“Don’t think, feel!” – Bruce Lee, Enter the Dragon
In our mile-a-minute lives, we seldom take breaks to sit and just be. Even in moments when we try to relax, our thoughts are still fixated on unfinished tasks, and on the next moment. For many, the tension of everyday life has subtle side-effects — poor memory, headaches, poor heart health — things that often go unnoticed or untreated.
In her book The Blissful Brain: Neuroscience and Proof of the Power of Meditation, neuroscientist Shanida Nataraja argues that meditation improves health by “optimizing brain function and health, from cognitive abilities to cardiovascular wellbeing.”
Westerners are especially in need of meditation, according to Nataraja, as they tend to rely far more heavily on the left brain, which is primarily connected with logic, analytical powers, and rational thought. The constant thought-stream is a source of tension in our lives, and is highly unbalanced, “leaving us stressed and unable to take a calm step back and realize this is not all that we are.”
Nataraja’s book is based on her research at John Hopkins School of Medicine using galvanic skin response meters and electroencephalograms to measure emotional changes through the skin and electrical activity produced by the brain during meditation. Her primary finding was that during meditation there is higher alpha brain wave activity, which means that the parasympathetic nervous system is activated, lowering stress levels and improving heart health.
But meditation, as mentioned above, is sometimes very difficult. Even rudimentary practices, such as silently counting breaths as you take them, are overwhelming to us, but mostly because, as Nataraja says, we take a “punitive approach” to meditation, meaning that we berate ourselves for not being able to completely empty our minds right away.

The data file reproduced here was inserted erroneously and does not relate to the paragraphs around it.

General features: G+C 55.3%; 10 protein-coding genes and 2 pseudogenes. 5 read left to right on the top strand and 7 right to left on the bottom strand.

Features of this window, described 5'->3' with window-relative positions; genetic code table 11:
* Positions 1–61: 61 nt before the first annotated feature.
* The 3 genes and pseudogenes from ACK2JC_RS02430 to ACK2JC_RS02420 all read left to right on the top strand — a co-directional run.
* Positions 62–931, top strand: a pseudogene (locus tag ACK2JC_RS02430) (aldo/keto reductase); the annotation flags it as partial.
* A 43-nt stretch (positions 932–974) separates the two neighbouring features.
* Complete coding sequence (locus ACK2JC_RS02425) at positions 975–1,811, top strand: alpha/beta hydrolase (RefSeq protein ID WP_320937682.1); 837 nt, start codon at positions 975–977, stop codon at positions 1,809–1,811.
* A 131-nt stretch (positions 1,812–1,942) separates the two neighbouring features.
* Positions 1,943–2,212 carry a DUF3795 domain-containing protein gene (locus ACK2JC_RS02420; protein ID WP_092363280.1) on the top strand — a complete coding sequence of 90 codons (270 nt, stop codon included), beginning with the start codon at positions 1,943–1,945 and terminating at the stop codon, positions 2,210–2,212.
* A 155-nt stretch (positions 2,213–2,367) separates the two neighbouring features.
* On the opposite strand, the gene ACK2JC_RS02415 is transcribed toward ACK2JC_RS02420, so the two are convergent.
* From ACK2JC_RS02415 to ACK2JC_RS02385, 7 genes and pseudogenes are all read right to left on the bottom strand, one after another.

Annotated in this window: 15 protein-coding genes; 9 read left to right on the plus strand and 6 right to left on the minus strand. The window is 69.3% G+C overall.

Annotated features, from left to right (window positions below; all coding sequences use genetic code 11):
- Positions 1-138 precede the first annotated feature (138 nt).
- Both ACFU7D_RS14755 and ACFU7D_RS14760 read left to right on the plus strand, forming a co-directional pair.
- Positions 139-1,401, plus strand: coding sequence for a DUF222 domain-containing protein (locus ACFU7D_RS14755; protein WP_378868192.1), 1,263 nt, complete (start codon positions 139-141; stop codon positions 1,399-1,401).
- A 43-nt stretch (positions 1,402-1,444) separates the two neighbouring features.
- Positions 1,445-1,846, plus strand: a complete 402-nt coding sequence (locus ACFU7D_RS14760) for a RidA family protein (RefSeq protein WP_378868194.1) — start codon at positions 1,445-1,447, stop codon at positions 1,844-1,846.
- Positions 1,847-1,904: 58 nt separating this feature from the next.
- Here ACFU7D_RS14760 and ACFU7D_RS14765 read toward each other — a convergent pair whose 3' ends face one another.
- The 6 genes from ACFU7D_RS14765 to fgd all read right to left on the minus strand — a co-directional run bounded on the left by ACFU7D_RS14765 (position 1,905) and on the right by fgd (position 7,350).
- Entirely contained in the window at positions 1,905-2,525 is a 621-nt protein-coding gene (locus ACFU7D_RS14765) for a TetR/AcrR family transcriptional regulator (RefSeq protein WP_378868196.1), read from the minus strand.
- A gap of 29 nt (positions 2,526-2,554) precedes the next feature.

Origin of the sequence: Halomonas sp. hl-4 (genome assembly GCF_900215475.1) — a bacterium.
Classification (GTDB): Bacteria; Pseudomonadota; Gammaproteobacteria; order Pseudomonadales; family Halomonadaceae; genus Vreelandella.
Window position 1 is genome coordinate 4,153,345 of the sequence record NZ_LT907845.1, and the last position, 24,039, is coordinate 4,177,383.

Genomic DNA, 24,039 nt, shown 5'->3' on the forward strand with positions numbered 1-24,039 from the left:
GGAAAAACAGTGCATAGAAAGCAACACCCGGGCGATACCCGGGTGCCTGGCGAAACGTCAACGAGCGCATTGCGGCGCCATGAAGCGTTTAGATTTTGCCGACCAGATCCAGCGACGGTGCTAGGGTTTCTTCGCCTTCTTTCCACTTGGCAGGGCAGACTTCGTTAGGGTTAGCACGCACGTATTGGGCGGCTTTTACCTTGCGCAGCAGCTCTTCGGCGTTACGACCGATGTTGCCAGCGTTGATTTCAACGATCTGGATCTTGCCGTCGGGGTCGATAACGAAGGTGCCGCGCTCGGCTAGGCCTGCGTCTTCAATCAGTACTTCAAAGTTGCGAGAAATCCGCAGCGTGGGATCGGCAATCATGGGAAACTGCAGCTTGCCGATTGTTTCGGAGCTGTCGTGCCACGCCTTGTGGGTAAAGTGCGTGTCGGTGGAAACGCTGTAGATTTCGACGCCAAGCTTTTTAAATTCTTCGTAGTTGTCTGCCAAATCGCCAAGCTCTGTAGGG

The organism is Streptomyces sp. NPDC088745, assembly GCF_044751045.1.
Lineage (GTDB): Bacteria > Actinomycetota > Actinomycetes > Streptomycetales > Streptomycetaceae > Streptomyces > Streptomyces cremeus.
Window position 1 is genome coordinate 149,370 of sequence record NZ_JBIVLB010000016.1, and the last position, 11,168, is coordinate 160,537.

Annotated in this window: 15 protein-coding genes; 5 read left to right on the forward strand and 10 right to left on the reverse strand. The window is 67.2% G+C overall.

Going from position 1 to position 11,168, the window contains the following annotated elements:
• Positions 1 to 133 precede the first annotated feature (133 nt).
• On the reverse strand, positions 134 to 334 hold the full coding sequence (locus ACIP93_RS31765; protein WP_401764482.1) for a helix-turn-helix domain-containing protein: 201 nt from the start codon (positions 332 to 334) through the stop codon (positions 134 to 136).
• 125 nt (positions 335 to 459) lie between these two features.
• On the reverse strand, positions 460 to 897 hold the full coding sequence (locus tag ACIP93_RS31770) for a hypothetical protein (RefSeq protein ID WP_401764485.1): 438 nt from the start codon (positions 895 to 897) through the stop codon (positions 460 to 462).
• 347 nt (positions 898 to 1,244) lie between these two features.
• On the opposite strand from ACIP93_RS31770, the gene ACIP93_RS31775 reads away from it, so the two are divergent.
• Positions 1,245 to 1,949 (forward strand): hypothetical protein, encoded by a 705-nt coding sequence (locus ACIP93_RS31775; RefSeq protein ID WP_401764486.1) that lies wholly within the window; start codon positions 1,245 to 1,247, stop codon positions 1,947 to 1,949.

There are many approaches to meditation; Nataraja encourages people to “put aside 15 minutes at the beginning and end of every day to quietly sit and focus on being ‘in the moment’.” Whatever you do during this time, just allow thoughts to come and go, acknowledging them, but not following them.
For Nataraja, yoga is an effective way to coordinate body and mind and focus on the here-and-now of existence. Some people use mantras, which are very helpful for beginners, but can become restrictive later. Others simply sit and breathe deeply.
Whatever you do, don’t try too hard. Nataraja’s book demonstrates that putting pressure on yourself while trying to meditate actually is a detriment to the process, and that “the electrical activity in the brain recorded by EEG suggests that a relaxed state is hard to come by when you’re trying too hard.”
Focus on the pleasantness of being, on your breath, and remember that meditation is fun, and can actually save your life!
ABOUT THE AUTHOR
This guest post is contributed by Katheryn Rivas, who writes on the topics of online university. She welcomes your comments at her email Id: firstname.lastname@example.org
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